By now everyone has heard the old saying, “When life gives you lemons, make lemonade.”
Well, in 2020 life as we knew it turned into the biggest lemonade stand in history, as the global pandemic known as COVID-19 ravaged our country and pretty much every inch of the globe.
As is the case so often when unbearable tragedy hits the human race, heroes emerge from the most inconspicuous of sources, in this case Suzanne Schwarz-Green, Amy Overhotlzer, and 8 others rose to the occasion.
Schwarz-Green, the pastor at Trinity Reformed Church UCC and her counterpart Overholtzer were determined to help in any way they could to battle the pandemic that had gripped our community.
“I honestly don’t remember when exactly we started, but it became clear early on in the pandemic that wearing masks was one of the important steps each of us can take to curb the spread,” said Suzzane Schwarz-Green. “When masks became mandatory in stores, I felt that there was a justice issue in that some people may not be able to afford masks or even be able to get to a store to purchase one.”
“I saw crazy prices for masks and, overall, the availability was limited.” added Schwarz-Green. “Believing that no person should be prevented from doing essential activities such as shopping for groceries or visiting doctors and no person should have to spend money in order to do those things, making masks for the community for free seemed like a logical next step.”
It was at that point that Schwarz-Green and Overhotlzer went to task rallying their congregation and circle of friends to gather voluntarily to make as many masks as they could to help “flatten the curve” as it was so continually hammered home by the media.
“It was early April I think,” said Overholtzer. “Pastor Suzanne asked for volunteers to sew after requests from the community. The original pattern that we used was recommended by a local hospital.”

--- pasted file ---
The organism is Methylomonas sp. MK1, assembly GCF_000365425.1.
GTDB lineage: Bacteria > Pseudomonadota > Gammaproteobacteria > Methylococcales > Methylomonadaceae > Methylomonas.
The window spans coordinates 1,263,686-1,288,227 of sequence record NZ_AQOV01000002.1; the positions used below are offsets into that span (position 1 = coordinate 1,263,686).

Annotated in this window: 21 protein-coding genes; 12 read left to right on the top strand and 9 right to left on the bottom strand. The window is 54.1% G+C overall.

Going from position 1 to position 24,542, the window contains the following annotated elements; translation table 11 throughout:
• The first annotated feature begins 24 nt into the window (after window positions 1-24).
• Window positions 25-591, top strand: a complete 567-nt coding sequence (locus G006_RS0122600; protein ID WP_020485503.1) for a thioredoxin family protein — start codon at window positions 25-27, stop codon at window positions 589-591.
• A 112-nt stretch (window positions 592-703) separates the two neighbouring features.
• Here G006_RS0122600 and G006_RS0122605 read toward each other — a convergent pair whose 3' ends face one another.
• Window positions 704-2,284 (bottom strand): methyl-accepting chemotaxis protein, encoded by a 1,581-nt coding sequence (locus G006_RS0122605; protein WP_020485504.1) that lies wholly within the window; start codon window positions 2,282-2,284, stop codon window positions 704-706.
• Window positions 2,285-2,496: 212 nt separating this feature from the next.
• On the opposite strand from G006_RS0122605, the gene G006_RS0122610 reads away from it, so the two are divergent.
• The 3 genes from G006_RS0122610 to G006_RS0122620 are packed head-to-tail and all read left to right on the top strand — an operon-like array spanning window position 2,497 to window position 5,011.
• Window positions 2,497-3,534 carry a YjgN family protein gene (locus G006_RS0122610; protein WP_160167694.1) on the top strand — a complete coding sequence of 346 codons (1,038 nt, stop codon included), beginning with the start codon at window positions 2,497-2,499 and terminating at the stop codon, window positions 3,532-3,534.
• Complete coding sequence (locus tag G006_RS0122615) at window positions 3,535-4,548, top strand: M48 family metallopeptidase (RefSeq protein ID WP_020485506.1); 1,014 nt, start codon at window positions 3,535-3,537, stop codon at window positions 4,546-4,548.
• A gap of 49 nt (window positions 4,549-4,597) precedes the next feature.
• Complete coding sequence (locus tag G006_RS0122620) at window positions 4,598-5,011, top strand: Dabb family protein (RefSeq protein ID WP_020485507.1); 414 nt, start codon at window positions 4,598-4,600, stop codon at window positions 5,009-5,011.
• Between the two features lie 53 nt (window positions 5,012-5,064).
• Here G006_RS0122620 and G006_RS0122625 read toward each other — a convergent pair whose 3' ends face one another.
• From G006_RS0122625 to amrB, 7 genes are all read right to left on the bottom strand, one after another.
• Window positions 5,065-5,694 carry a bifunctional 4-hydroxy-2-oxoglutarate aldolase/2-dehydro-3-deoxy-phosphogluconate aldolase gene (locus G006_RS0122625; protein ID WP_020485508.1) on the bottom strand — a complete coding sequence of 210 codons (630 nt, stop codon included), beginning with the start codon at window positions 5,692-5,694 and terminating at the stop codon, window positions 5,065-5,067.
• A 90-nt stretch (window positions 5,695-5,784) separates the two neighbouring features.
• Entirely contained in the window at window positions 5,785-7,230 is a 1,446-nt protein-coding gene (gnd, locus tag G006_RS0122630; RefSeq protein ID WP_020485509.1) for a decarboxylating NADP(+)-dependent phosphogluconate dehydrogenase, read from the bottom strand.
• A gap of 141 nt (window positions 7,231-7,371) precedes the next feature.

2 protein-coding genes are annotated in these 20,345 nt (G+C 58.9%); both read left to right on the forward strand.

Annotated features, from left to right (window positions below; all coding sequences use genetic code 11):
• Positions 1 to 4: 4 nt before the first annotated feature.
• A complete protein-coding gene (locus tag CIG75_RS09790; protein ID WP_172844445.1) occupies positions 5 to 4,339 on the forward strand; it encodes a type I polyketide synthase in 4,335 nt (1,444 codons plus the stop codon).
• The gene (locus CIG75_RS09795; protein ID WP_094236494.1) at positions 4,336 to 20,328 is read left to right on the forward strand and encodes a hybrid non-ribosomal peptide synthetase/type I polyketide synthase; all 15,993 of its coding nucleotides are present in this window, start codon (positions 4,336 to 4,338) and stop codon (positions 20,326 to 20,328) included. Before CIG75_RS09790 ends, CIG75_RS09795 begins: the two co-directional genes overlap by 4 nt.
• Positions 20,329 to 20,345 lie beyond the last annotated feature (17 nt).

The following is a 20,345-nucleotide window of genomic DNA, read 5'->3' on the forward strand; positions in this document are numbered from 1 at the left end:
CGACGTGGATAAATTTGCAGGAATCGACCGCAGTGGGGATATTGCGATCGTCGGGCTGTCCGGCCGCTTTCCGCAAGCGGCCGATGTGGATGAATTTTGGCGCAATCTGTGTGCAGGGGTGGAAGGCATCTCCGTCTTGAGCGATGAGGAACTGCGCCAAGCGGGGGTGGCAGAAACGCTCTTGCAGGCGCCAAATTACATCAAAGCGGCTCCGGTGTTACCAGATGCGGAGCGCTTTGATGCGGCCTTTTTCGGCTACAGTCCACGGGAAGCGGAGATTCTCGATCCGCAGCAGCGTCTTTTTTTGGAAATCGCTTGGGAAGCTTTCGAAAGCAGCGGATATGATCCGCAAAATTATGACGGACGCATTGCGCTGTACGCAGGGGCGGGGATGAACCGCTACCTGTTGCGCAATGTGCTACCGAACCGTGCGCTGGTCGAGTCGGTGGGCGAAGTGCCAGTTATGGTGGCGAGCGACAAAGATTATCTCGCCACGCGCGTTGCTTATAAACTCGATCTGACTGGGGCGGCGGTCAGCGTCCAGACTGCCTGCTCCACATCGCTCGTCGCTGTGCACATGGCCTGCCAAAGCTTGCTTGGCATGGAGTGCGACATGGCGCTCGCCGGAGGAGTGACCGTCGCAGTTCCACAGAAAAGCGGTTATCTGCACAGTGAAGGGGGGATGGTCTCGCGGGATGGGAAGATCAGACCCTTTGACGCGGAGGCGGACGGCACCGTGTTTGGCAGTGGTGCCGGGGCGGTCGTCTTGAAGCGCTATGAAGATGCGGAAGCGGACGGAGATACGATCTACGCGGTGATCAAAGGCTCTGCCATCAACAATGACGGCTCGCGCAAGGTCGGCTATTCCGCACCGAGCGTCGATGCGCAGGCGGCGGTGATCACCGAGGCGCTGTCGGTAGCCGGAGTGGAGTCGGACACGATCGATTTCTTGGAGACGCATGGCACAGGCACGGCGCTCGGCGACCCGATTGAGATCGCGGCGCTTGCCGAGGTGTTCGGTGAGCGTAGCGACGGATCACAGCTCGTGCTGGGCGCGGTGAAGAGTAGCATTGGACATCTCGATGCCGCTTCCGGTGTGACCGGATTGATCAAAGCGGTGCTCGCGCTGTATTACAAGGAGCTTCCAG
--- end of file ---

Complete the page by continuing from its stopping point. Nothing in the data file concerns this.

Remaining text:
The donated material, from the public, was washed and cut into appropriately sized rectangles. Sides of rectangles were stitched together, openings pressed. Pleats were folded in and pressed. Sides were sewn together. Outside pieces were sewn on and then pressed to form the end cap. Elastic was strung through and the process for each mask wound up taking about 20 minutes to make.
“Masks were expensive and hard to find.” added Schwarz-Green.” Also, making cloth masks allowed medical masks to go to medical personnel that needed them badly.”
Schwarz-Green was amazed by the response to the call for helpers and materials. “We used donated fabrics and elastics as well as our own sewing machines and thread purchased by those who were sewing.” Schwarz-Green said. “Supplies were also purchased from monetary donations we received. We also used donated t-shirts and ribbons to make fabric ties.”
In an assembly line fashion involving at least three cutters and washers and five people sewing, the Trinity team proceeded to produce between 3,500 and 4,000 masks, which at this point in the pandemic were so sorely needed.
“Folks called the church office to make a request, masks were bagged up and labeled and left outside for people to pick up.” Overholtzer said. “There was no charge for the masks, they were distributed mainly through our community to places like hospitals, SPCA, fire departments, and township community centers.”
Pastor Suzzane Schwarz-Green and Amy Overlholtzer went out to help others with no thought of personal reward or economic gain.
“We stopped counting around 3,000 but we believe we are close to 5,000 masks made.” said Schwarz-Green.” Many at the beginning were not counted and so we had to guess, we sent so many out to private people, hospitals, doctors office, businesses, Indian reservations, senior facilities, schools, daycares – they went just about everywhere where there was need.”
Some of the masks were dropped off in person, some were mailed – but most were picked up at the church which of course in the COVID-19 world meant the pick up was contactless as most of our lives have become. Masks were not the only item being made to help fight the COVID-19 battle. Scrub caps and gowns were made for hospital employees.
Life’s lemons? Making lemonade indeed they are!